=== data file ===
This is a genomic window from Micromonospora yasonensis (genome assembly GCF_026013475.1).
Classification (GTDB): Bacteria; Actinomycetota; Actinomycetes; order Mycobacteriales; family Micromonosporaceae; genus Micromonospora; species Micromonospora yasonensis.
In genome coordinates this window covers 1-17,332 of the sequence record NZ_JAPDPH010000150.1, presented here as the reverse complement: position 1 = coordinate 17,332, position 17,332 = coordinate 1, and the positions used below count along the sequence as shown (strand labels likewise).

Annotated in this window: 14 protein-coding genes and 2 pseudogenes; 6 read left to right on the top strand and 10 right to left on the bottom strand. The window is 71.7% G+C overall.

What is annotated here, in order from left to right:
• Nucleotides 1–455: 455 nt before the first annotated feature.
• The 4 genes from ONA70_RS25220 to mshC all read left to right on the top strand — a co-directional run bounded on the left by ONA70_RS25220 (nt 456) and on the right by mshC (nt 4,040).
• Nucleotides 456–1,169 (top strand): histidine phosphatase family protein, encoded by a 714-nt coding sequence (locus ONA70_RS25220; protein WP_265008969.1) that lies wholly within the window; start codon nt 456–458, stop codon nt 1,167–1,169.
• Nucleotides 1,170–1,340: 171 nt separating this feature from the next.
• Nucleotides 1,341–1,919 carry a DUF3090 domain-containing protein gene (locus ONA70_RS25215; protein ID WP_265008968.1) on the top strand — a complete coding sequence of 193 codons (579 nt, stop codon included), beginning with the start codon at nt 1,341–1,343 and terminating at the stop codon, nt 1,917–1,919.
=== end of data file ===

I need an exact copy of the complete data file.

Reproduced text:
This is a genomic window from Micromonospora yasonensis (genome assembly GCF_026013475.1).
Classification (GTDB): Bacteria; Actinomycetota; Actinomycetes; order Mycobacteriales; family Micromonosporaceae; genus Micromonospora; species Micromonospora yasonensis.
In genome coordinates this window covers 1-17,332 of the sequence record NZ_JAPDPH010000150.1, presented here as the reverse complement: position 1 = coordinate 17,332, position 17,332 = coordinate 1, and the positions used below count along the sequence as shown (strand labels likewise).

Annotated in this window: 14 protein-coding genes and 2 pseudogenes; 6 read left to right on the top strand and 10 right to left on the bottom strand. The window is 71.7% G+C overall.

What is annotated here, in order from left to right:
• Nucleotides 1–455: 455 nt before the first annotated feature.
• The 4 genes from ONA70_RS25220 to mshC all read left to right on the top strand — a co-directional run bounded on the left by ONA70_RS25220 (nt 456) and on the right by mshC (nt 4,040).
• Nucleotides 456–1,169 (top strand): histidine phosphatase family protein, encoded by a 714-nt coding sequence (locus ONA70_RS25220; protein WP_265008969.1) that lies wholly within the window; start codon nt 456–458, stop codon nt 1,167–1,169.
• Nucleotides 1,170–1,340: 171 nt separating this feature from the next.
• Nucleotides 1,341–1,919 carry a DUF3090 domain-containing protein gene (locus ONA70_RS25215; protein ID WP_265008968.1) on the top strand — a complete coding sequence of 193 codons (579 nt, stop codon included), beginning with the start codon at nt 1,341–1,343 and terminating at the stop codon, nt 1,917–1,919.